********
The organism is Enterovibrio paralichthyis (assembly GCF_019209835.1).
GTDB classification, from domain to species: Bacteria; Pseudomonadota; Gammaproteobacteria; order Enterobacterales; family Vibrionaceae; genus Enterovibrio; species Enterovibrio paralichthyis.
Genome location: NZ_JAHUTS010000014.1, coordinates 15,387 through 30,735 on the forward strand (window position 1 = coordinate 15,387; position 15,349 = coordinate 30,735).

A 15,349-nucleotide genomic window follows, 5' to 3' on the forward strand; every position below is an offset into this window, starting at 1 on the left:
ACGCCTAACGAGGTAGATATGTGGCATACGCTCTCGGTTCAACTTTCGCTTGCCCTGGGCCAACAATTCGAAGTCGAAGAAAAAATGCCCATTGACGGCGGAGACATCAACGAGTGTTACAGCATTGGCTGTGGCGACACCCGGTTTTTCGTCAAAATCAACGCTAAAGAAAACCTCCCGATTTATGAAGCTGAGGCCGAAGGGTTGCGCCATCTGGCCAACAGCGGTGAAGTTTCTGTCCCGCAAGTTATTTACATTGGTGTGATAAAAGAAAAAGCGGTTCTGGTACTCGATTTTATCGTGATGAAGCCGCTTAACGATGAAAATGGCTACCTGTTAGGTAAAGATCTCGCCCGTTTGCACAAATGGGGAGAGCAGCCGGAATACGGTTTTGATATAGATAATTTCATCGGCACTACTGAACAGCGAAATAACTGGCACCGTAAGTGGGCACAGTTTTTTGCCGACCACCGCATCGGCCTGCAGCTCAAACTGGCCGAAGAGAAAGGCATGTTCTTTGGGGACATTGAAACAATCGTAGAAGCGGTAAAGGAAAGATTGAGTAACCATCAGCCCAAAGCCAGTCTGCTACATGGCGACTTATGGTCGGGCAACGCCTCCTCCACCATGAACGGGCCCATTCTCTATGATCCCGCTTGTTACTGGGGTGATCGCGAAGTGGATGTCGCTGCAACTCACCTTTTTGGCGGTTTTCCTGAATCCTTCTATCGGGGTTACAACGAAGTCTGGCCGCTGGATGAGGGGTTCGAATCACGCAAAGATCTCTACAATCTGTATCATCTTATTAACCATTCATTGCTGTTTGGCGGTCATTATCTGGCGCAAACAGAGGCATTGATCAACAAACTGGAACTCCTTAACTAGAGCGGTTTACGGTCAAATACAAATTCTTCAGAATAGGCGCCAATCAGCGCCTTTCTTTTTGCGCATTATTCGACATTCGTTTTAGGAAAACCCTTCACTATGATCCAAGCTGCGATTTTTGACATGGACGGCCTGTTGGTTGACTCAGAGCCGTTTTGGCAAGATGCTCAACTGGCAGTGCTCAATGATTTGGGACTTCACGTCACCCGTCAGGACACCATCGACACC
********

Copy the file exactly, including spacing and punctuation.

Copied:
The organism is Enterovibrio paralichthyis (assembly GCF_019209835.1).
GTDB classification, from domain to species: Bacteria; Pseudomonadota; Gammaproteobacteria; order Enterobacterales; family Vibrionaceae; genus Enterovibrio; species Enterovibrio paralichthyis.
Genome location: NZ_JAHUTS010000014.1, coordinates 15,387 through 30,735 on the forward strand (window position 1 = coordinate 15,387; position 15,349 = coordinate 30,735).

A 15,349-nucleotide genomic window follows, 5' to 3' on the forward strand; every position below is an offset into this window, starting at 1 on the left:
ACGCCTAACGAGGTAGATATGTGGCATACGCTCTCGGTTCAACTTTCGCTTGCCCTGGGCCAACAATTCGAAGTCGAAGAAAAAATGCCCATTGACGGCGGAGACATCAACGAGTGTTACAGCATTGGCTGTGGCGACACCCGGTTTTTCGTCAAAATCAACGCTAAAGAAAACCTCCCGATTTATGAAGCTGAGGCCGAAGGGTTGCGCCATCTGGCCAACAGCGGTGAAGTTTCTGTCCCGCAAGTTATTTACATTGGTGTGATAAAAGAAAAAGCGGTTCTGGTACTCGATTTTATCGTGATGAAGCCGCTTAACGATGAAAATGGCTACCTGTTAGGTAAAGATCTCGCCCGTTTGCACAAATGGGGAGAGCAGCCGGAATACGGTTTTGATATAGATAATTTCATCGGCACTACTGAACAGCGAAATAACTGGCACCGTAAGTGGGCACAGTTTTTTGCCGACCACCGCATCGGCCTGCAGCTCAAACTGGCCGAAGAGAAAGGCATGTTCTTTGGGGACATTGAAACAATCGTAGAAGCGGTAAAGGAAAGATTGAGTAACCATCAGCCCAAAGCCAGTCTGCTACATGGCGACTTATGGTCGGGCAACGCCTCCTCCACCATGAACGGGCCCATTCTCTATGATCCCGCTTGTTACTGGGGTGATCGCGAAGTGGATGTCGCTGCAACTCACCTTTTTGGCGGTTTTCCTGAATCCTTCTATCGGGGTTACAACGAAGTCTGGCCGCTGGATGAGGGGTTCGAATCACGCAAAGATCTCTACAATCTGTATCATCTTATTAACCATTCATTGCTGTTTGGCGGTCATTATCTGGCGCAAACAGAGGCATTGATCAACAAACTGGAACTCCTTAACTAGAGCGGTTTACGGTCAAATACAAATTCTTCAGAATAGGCGCCAATCAGCGCCTTTCTTTTTGCGCATTATTCGACATTCGTTTTAGGAAAACCCTTCACTATGATCCAAGCTGCGATTTTTGACATGGACGGCCTGTTGGTTGACTCAGAGCCGTTTTGGCAAGATGCTCAACTGGCAGTGCTCAATGATTTGGGACTTCACGTCACCCGTCAGGACACCATCGACACC